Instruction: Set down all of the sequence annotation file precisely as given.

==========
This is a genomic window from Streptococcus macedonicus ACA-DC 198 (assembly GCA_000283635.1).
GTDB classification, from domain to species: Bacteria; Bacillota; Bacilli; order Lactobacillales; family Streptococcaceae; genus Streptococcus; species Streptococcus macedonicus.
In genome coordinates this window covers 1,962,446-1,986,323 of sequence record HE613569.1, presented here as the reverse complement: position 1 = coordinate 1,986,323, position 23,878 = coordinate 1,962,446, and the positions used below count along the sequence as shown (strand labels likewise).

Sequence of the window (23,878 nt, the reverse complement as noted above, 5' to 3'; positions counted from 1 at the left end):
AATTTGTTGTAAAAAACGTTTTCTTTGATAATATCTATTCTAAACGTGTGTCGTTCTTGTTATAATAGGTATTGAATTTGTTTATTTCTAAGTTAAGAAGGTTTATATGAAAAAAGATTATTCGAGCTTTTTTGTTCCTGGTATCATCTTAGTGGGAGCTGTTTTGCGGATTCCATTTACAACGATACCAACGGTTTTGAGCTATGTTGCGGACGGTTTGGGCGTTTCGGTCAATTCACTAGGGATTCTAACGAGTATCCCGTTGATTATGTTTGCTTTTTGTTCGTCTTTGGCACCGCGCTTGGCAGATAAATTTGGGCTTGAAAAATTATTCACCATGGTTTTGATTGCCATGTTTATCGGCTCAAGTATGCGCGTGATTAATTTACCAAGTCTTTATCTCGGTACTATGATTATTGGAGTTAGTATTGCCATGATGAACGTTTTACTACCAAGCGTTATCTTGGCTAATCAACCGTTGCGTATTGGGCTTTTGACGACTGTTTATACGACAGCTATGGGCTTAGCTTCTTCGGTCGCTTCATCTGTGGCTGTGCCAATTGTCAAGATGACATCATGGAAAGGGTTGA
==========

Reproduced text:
This is a genomic window from Streptococcus macedonicus ACA-DC 198 (assembly GCA_000283635.1).
GTDB classification, from domain to species: Bacteria; Bacillota; Bacilli; order Lactobacillales; family Streptococcaceae; genus Streptococcus; species Streptococcus macedonicus.
In genome coordinates this window covers 1,962,446-1,986,323 of sequence record HE613569.1, presented here as the reverse complement: position 1 = coordinate 1,986,323, position 23,878 = coordinate 1,962,446, and the positions used below count along the sequence as shown (strand labels likewise).

Sequence of the window (23,878 nt, the reverse complement as noted above, 5' to 3'; positions counted from 1 at the left end):
AATTTGTTGTAAAAAACGTTTTCTTTGATAATATCTATTCTAAACGTGTGTCGTTCTTGTTATAATAGGTATTGAATTTGTTTATTTCTAAGTTAAGAAGGTTTATATGAAAAAAGATTATTCGAGCTTTTTTGTTCCTGGTATCATCTTAGTGGGAGCTGTTTTGCGGATTCCATTTACAACGATACCAACGGTTTTGAGCTATGTTGCGGACGGTTTGGGCGTTTCGGTCAATTCACTAGGGATTCTAACGAGTATCCCGTTGATTATGTTTGCTTTTTGTTCGTCTTTGGCACCGCGCTTGGCAGATAAATTTGGGCTTGAAAAATTATTCACCATGGTTTTGATTGCCATGTTTATCGGCTCAAGTATGCGCGTGATTAATTTACCAAGTCTTTATCTCGGTACTATGATTATTGGAGTTAGTATTGCCATGATGAACGTTTTACTACCAAGCGTTATCTTGGCTAATCAACCGTTGCGTATTGGGCTTTTGACGACTGTTTATACGACAGCTATGGGCTTAGCTTCTTCGGTCGCTTCATCTGTGGCTGTGCCAATTGTCAAGATGACATCATGGAAAGGGTTGA